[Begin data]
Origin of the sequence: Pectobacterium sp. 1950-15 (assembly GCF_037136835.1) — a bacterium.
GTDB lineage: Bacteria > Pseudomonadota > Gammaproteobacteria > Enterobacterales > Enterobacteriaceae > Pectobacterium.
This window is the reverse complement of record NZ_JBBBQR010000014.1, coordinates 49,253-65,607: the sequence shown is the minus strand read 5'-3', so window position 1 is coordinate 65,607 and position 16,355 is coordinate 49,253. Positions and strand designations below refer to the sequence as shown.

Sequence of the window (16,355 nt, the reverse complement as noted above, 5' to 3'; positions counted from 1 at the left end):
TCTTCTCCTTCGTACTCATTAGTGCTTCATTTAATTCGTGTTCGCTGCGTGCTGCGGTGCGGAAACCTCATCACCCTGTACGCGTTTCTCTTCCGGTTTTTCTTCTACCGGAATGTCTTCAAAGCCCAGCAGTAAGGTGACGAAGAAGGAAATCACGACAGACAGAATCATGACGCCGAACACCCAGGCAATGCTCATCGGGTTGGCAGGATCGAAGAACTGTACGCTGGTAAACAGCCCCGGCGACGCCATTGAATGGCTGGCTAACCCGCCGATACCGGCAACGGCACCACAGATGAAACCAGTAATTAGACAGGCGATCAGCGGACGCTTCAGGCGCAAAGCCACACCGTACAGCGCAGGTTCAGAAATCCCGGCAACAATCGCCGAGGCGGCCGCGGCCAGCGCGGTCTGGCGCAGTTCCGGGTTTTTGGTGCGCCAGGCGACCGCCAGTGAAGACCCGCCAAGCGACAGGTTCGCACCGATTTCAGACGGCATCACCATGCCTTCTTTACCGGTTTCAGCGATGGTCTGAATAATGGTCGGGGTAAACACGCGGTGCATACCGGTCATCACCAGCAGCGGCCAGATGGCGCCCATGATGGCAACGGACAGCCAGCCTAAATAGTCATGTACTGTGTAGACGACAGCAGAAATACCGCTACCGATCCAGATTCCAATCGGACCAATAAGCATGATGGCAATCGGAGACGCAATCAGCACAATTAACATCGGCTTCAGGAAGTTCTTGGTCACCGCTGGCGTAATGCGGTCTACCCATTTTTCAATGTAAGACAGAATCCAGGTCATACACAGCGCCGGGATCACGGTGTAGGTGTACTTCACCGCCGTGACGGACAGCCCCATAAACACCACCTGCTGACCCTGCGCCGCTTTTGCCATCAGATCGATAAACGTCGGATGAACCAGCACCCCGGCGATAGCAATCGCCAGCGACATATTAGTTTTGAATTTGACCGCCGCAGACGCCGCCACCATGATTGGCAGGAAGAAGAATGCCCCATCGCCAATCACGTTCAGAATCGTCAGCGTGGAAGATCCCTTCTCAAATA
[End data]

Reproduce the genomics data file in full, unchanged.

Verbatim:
Origin of the sequence: Pectobacterium sp. 1950-15 (assembly GCF_037136835.1) — a bacterium.
GTDB lineage: Bacteria > Pseudomonadota > Gammaproteobacteria > Enterobacterales > Enterobacteriaceae > Pectobacterium.
This window is the reverse complement of record NZ_JBBBQR010000014.1, coordinates 49,253-65,607: the sequence shown is the minus strand read 5'-3', so window position 1 is coordinate 65,607 and position 16,355 is coordinate 49,253. Positions and strand designations below refer to the sequence as shown.

Sequence of the window (16,355 nt, the reverse complement as noted above, 5' to 3'; positions counted from 1 at the left end):
TCTTCTCCTTCGTACTCATTAGTGCTTCATTTAATTCGTGTTCGCTGCGTGCTGCGGTGCGGAAACCTCATCACCCTGTACGCGTTTCTCTTCCGGTTTTTCTTCTACCGGAATGTCTTCAAAGCCCAGCAGTAAGGTGACGAAGAAGGAAATCACGACAGACAGAATCATGACGCCGAACACCCAGGCAATGCTCATCGGGTTGGCAGGATCGAAGAACTGTACGCTGGTAAACAGCCCCGGCGACGCCATTGAATGGCTGGCTAACCCGCCGATACCGGCAACGGCACCACAGATGAAACCAGTAATTAGACAGGCGATCAGCGGACGCTTCAGGCGCAAAGCCACACCGTACAGCGCAGGTTCAGAAATCCCGGCAACAATCGCCGAGGCGGCCGCGGCCAGCGCGGTCTGGCGCAGTTCCGGGTTTTTGGTGCGCCAGGCGACCGCCAGTGAAGACCCGCCAAGCGACAGGTTCGCACCGATTTCAGACGGCATCACCATGCCTTCTTTACCGGTTTCAGCGATGGTCTGAATAATGGTCGGGGTAAACACGCGGTGCATACCGGTCATCACCAGCAGCGGCCAGATGGCGCCCATGATGGCAACGGACAGCCAGCCTAAATAGTCATGTACTGTGTAGACGACAGCAGAAATACCGCTACCGATCCAGATTCCAATCGGACCAATAAGCATGATGGCAATCGGAGACGCAATCAGCACAATTAACATCGGCTTCAGGAAGTTCTTGGTCACCGCTGGCGTAATGCGGTCTACCCATTTTTCAATGTAAGACAGAATCCAGGTCATACACAGCGCCGGGATCACGGTGTAGGTGTACTTCACCGCCGTGACGGACAGCCCCATAAACACCACCTGCTGACCCTGCGCCGCTTTTGCCATCAGATCGATAAACGTCGGATGAACCAGCACCCCGGCGATAGCAATCGCCAGCGACATATTAGTTTTGAATTTGACCGCCGCAGACGCCGCCACCATGATTGGCAGGAAGAAGAATGCCCCATCGCCAATCACGTTCAGAATCGTCAGCGTGGAAGATCCCTTCTCAAATA